This application is a continuation of U.S. patent application Ser. No. 13/088,275 entitled MOS DEVICE WITH VARYING TRENCH DEPTH filed Apr. 15, 2011, which is incorporated herein by reference for all purposes and which is a continuation of U.S. Pat. No. 7,948,029 entitled MOS DEVICE WITH VARYING TRENCH DEPTH filed Aug. 7, 2008, which is incorporated herein by reference for all purposes and which is a continuation in part of U.S. patent application Ser. No. 12/005,166 entitled MOS DEVICE WITH SCHOTTKY BARRIER CONTROLLING LAYER filed Dec. 21, 2007, which is incorporated herein by reference for all purposes and which is a continuation in part of U.S. Pat. No. 7,605,425 entitled POWER MOS DEVICE filed Sep. 11, 2007, which is incorporated herein by reference for all purposes and which is a continuation of U.S. Pat. No. 7,285,822 entitled POWER MOS DEVICE filed Feb. 11, 2005, which is incorporated herein by reference for all purposes.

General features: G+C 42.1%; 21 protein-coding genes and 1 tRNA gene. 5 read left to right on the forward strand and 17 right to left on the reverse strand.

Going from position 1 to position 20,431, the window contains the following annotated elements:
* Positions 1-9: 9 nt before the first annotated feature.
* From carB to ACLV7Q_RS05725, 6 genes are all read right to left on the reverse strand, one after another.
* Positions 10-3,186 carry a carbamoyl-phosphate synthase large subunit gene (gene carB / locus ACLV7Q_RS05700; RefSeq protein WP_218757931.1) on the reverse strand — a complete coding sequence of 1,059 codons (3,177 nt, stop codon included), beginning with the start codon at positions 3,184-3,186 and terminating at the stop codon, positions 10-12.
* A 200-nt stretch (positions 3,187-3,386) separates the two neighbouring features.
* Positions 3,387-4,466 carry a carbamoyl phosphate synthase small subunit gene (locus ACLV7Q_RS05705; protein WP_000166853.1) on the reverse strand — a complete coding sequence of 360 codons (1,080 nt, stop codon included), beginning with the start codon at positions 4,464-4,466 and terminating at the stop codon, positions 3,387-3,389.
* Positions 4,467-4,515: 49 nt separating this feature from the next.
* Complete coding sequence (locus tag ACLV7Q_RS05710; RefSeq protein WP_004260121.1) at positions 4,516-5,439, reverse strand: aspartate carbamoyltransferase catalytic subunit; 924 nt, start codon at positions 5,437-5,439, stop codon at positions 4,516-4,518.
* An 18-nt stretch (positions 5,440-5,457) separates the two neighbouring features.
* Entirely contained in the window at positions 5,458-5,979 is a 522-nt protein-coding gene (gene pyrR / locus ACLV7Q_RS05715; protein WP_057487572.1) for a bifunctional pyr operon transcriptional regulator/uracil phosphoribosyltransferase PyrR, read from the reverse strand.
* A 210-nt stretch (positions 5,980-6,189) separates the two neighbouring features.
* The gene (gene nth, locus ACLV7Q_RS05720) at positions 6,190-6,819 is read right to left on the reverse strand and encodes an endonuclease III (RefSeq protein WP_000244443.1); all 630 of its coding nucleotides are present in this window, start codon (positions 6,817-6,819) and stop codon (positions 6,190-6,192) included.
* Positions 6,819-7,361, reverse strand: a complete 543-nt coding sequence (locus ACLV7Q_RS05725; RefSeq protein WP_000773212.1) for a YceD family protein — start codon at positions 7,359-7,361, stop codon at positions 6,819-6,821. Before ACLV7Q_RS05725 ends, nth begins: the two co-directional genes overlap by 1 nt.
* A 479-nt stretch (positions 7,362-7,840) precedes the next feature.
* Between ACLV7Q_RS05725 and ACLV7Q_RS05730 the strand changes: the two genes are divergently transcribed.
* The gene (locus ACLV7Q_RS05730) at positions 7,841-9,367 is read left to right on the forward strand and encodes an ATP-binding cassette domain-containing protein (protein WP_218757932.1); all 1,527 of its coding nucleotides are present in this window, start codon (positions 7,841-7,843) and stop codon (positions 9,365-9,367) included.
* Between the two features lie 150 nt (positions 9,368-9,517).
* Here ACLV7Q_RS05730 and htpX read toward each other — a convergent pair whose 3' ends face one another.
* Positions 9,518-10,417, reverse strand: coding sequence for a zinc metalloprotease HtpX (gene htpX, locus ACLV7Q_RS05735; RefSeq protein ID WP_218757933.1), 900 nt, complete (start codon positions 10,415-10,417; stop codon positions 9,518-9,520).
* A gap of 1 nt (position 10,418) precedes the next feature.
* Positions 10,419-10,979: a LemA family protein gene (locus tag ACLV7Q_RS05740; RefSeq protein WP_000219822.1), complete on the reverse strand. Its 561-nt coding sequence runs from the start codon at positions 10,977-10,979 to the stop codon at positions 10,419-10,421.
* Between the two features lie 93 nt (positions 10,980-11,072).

BACKGROUND OF THE INVENTION

Modern semiconductor devices often have high cell density and small cell size. As density increases and cell size decreases, there is often insufficient room for making adequate ohmic contacts to the body, causing the unclamped inductive switching (UIS) capability of such a device to degrade. Existing techniques for improving UIS capability often lead to slower diode recovery. It would be useful if UIS capability and diode reverse recovery can be improved for high density devices.

BRIEF DESCRIPTION OF THE DRAWINGS

Various embodiments of the invention are disclosed in the following detailed description and the accompanying drawings.

FIG. 1A is a three-dimensional (3D) diagram illustrating an embodiment of a double-diffused metal oxide semiconductor (DMOS) device.

FIG. 1B is a cross sectional view illustrating the ABC cross section of device 100.

FIG. 1C is a cross sectional view illustrating the DEF cross section of device 100.